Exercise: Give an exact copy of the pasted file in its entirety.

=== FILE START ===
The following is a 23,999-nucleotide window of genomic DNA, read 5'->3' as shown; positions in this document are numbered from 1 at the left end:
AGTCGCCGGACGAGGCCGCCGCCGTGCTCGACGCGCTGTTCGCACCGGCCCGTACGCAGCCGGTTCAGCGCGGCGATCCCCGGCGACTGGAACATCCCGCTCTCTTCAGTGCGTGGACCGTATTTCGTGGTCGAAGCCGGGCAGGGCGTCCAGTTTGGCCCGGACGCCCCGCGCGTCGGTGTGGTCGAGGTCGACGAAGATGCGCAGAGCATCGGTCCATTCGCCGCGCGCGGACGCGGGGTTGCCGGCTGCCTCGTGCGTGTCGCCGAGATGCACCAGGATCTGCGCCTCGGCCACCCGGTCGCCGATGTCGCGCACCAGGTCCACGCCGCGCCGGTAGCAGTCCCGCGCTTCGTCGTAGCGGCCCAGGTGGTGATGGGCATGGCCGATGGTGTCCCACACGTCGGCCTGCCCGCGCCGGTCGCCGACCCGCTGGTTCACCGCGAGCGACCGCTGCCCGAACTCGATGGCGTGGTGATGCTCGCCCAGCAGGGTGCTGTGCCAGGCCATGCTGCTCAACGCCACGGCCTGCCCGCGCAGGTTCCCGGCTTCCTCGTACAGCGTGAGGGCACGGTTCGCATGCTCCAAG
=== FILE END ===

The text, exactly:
The following is a 23,999-nucleotide window of genomic DNA, read 5'->3' as shown; positions in this document are numbered from 1 at the left end:
AGTCGCCGGACGAGGCCGCCGCCGTGCTCGACGCGCTGTTCGCACCGGCCCGTACGCAGCCGGTTCAGCGCGGCGATCCCCGGCGACTGGAACATCCCGCTCTCTTCAGTGCGTGGACCGTATTTCGTGGTCGAAGCCGGGCAGGGCGTCCAGTTTGGCCCGGACGCCCCGCGCGTCGGTGTGGTCGAGGTCGACGAAGATGCGCAGAGCATCGGTCCATTCGCCGCGCGCGGACGCGGGGTTGCCGGCTGCCTCGTGCGTGTCGCCGAGATGCACCAGGATCTGCGCCTCGGCCACCCGGTCGCCGATGTCGCGCACCAGGTCCACGCCGCGCCGGTAGCAGTCCCGCGCTTCGTCGTAGCGGCCCAGGTGGTGATGGGCATGGCCGATGGTGTCCCACACGTCGGCCTGCCCGCGCCGGTCGCCGACCCGCTGGTTCACCGCGAGCGACCGCTGCCCGAACTCGATGGCGTGGTGATGCTCGCCCAGCAGGGTGCTGTGCCAGGCCATGCTGCTCAACGCCACGGCCTGCCCGCGCAGGTTCCCGGCTTCCTCGTACAGCGTGAGGGCACGGTTCGCATGCTCCAAG